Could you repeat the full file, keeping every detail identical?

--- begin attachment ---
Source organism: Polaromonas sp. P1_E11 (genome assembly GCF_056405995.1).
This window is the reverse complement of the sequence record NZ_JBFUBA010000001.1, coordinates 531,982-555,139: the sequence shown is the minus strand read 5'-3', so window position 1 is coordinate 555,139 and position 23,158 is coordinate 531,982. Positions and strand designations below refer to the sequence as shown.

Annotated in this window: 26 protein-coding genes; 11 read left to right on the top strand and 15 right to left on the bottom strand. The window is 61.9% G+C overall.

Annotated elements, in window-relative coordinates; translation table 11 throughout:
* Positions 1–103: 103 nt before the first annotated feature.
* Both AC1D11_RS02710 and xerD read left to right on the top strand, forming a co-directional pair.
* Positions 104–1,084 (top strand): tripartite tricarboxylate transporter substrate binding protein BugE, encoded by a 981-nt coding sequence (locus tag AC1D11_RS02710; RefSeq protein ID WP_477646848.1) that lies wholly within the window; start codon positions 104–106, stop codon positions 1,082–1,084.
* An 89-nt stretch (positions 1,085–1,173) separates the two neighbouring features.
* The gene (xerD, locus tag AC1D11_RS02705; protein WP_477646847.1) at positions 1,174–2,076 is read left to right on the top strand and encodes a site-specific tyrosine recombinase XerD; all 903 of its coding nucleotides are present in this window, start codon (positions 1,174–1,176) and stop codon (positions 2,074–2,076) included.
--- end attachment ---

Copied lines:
Source organism: Polaromonas sp. P1_E11 (genome assembly GCF_056405995.1).
This window is the reverse complement of the sequence record NZ_JBFUBA010000001.1, coordinates 531,982-555,139: the sequence shown is the minus strand read 5'-3', so window position 1 is coordinate 555,139 and position 23,158 is coordinate 531,982. Positions and strand designations below refer to the sequence as shown.

Annotated in this window: 26 protein-coding genes; 11 read left to right on the top strand and 15 right to left on the bottom strand. The window is 61.9% G+C overall.

Annotated elements, in window-relative coordinates; translation table 11 throughout:
* Positions 1–103: 103 nt before the first annotated feature.
* Both AC1D11_RS02710 and xerD read left to right on the top strand, forming a co-directional pair.
* Positions 104–1,084 (top strand): tripartite tricarboxylate transporter substrate binding protein BugE, encoded by a 981-nt coding sequence (locus tag AC1D11_RS02710; RefSeq protein ID WP_477646848.1) that lies wholly within the window; start codon positions 104–106, stop codon positions 1,082–1,084.
* An 89-nt stretch (positions 1,085–1,173) separates the two neighbouring features.
* The gene (xerD, locus tag AC1D11_RS02705; protein WP_477646847.1) at positions 1,174–2,076 is read left to right on the top strand and encodes a site-specific tyrosine recombinase XerD; all 903 of its coding nucleotides are present in this window, start codon (positions 1,174–1,176) and stop codon (positions 2,074–2,076) included.